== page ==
Kanye West releases ‘Hurricane’ music video amid dark ‘Dead’ poem

Kanye West let his dark thoughts come to light in a new poem titled “Dead” on Tuesday (March 8).

Following his previous written piece “Divorce” stemming from his official split from Kim Kardashian — and defence of his controversial “Eazy” visual, which portrays Pete Davidson’s fictional murder — Ye leaves nothing unsaid about his struggles as of late, coming to the realization that he’s not really living in his “latest creation.”

“No one wanted to tell me I was DEAD / And only people that would talk to me were in my head. No one wanted to tell me I was DEAD / Only people who loved me visit in their dreams instead.”

In the poem, Ye addresses his family, his feelings of not being heard and the toxicity of the media, penning “Every thing was wrong in the press that I read,” before discovering his fate at a “newsstand in purgatory.”

“I found out one day at the newsstand in purgatory / There was a front page article of my murderer’s story,” he wrote. “I was so surprised at what it said / This info is for the living / And surprise… You’re DEAD.”

“I feel already compromised that I have to justify my expression after over 20 years of art that I’ve contributed to the planet but I also see the need to make sure we as a species are allowed to still feel anything.”

“I will not explain this new piece for the explanation destroys the mystery and magic of true love and puts it in a box that can be counted… Art is subjective Art only works when it is the artist absolute truth Someone’s truth can be another persons lie.”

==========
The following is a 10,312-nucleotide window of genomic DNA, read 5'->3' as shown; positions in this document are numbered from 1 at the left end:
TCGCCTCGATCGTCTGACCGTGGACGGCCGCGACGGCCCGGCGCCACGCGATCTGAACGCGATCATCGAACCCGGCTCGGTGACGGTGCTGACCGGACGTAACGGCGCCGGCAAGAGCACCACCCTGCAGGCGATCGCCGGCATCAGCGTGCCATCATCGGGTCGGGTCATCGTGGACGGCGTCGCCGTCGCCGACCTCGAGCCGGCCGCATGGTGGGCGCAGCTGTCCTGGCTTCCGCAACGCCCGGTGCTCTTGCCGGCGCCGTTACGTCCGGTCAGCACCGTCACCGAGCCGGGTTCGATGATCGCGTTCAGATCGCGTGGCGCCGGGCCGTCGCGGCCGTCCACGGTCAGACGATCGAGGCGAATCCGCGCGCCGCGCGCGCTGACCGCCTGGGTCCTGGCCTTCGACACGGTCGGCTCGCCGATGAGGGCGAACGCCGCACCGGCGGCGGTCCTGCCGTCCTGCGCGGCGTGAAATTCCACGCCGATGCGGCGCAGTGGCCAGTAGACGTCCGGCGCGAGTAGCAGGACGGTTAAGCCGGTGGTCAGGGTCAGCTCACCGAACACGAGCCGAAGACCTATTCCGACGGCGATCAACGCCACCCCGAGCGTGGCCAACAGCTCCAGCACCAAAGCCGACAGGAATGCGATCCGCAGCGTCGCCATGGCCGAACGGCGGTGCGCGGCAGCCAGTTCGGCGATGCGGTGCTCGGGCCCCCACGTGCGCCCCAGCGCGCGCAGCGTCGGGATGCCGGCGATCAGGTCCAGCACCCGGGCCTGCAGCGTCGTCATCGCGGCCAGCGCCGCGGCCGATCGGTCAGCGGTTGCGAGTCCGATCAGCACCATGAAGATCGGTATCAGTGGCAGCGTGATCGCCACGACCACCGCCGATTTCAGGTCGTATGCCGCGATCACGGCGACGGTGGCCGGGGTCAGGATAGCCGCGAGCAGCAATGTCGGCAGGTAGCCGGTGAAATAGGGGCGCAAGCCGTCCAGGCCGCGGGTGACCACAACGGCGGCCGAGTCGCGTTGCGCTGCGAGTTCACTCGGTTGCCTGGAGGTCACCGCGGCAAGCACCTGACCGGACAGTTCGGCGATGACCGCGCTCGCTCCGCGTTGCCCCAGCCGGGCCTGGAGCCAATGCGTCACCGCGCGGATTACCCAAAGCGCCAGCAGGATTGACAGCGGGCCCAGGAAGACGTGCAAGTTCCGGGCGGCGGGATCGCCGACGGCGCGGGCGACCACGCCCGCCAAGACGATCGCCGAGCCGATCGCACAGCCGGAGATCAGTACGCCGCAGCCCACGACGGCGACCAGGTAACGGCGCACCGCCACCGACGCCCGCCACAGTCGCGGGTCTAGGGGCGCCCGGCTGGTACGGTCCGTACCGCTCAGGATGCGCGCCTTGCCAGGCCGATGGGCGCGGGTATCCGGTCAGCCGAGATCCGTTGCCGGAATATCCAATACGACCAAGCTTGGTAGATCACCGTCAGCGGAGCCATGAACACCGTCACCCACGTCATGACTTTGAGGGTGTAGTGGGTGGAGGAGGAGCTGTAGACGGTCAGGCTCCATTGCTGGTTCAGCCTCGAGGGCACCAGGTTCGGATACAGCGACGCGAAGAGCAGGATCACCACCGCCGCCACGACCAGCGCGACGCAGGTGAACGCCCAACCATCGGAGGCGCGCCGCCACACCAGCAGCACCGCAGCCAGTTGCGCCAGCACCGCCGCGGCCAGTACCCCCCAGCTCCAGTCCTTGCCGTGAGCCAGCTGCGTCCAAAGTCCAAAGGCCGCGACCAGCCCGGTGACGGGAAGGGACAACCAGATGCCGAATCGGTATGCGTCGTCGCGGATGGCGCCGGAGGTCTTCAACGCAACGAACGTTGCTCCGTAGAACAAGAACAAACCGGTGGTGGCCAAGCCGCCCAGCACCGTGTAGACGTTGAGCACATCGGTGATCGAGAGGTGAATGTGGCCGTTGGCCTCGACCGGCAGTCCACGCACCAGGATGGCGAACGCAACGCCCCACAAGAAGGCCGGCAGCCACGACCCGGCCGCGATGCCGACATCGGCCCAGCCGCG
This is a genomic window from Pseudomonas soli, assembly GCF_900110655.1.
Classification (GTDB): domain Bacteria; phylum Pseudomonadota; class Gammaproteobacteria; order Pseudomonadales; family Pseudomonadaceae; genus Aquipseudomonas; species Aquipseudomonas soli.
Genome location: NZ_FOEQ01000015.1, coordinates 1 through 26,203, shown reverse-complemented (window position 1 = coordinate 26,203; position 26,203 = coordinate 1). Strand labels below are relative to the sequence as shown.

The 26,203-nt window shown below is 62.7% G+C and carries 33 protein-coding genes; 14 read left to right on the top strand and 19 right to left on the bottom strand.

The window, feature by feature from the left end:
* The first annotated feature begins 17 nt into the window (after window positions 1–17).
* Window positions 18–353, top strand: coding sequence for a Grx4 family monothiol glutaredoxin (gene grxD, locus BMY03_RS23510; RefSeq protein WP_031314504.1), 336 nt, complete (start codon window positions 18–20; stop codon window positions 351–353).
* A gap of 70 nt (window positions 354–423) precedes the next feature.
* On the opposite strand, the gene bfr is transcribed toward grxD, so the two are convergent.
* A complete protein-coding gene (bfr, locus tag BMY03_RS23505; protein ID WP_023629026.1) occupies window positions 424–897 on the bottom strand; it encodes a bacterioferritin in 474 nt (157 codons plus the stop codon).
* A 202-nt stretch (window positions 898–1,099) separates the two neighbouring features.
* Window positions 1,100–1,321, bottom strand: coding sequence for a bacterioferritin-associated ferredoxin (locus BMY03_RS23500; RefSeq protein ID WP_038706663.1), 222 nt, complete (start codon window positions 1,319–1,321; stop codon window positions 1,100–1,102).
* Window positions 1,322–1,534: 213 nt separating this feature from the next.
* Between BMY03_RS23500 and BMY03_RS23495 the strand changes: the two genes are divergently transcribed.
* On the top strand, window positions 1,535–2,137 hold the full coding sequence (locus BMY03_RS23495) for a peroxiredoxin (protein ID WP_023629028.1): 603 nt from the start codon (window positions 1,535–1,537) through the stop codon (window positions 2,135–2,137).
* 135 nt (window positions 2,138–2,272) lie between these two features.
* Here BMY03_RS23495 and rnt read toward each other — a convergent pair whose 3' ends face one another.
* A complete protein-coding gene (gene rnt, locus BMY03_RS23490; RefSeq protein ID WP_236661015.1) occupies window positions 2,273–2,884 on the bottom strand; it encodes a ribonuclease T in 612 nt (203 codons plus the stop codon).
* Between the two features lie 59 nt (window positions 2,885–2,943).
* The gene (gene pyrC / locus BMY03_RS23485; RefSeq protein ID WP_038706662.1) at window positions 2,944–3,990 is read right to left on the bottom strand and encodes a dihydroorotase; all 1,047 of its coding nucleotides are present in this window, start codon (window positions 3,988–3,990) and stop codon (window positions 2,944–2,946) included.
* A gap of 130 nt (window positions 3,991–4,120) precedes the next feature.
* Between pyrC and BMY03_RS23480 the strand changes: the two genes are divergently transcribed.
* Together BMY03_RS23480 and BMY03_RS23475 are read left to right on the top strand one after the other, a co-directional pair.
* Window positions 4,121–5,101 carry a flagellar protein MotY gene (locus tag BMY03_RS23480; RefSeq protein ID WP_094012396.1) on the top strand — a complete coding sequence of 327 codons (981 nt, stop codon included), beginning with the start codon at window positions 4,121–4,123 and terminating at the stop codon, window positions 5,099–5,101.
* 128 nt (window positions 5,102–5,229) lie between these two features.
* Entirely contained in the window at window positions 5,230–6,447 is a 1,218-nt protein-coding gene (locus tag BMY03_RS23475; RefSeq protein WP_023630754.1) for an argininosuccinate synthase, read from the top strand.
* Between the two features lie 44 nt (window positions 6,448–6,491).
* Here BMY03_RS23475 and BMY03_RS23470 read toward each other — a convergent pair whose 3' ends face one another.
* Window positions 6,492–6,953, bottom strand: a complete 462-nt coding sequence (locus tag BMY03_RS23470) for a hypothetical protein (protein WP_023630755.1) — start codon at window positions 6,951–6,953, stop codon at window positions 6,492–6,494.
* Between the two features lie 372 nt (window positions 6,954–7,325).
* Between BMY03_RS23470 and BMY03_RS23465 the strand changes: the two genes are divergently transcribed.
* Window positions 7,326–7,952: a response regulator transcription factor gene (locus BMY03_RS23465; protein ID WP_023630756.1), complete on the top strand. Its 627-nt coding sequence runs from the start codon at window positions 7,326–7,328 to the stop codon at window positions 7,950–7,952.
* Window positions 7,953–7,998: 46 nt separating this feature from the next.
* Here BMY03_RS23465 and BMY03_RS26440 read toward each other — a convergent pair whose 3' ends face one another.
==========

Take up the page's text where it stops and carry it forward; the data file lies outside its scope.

Ye’s unwillingness to explain his art via Instagram

Coinciding “Dead,” Ye also shared the visual to Donda’s RIAA Gold hit “Hurricane” with The Weeknd and Lil Baby as well as a new animated visual for “Eazy.” The music video takes references from “Eazy’s” initial CGI-style approach, however, sees live action shots of presumably The Weeknd, Lil Baby and Ye performing. Clad in all-black leather face masks, jackets, gloves and pants, a band of hooded Ye disciples (or inmates from the depicted prison) storm the beach and jump the gates to ascend into heaven.

The song itself feels as if you’re floating, with the visual uniquely encapsulating the feeling of its counterpart. One user wrote, “The most impressive thing about Kanye is that he’s always adapting. We haven’t seen a video like this from him, and likely won’t again. He’s not afraid to change and that’s why he’s the goat.”

Although Donda 2 was deemed illegible for Billboard consideration due to its release on Stem Player, it doesn’t seem to have fazed Kanye — staying focused on expressing himself in the purest way possible.

Watch “Hurricane” & “Eazy” below!

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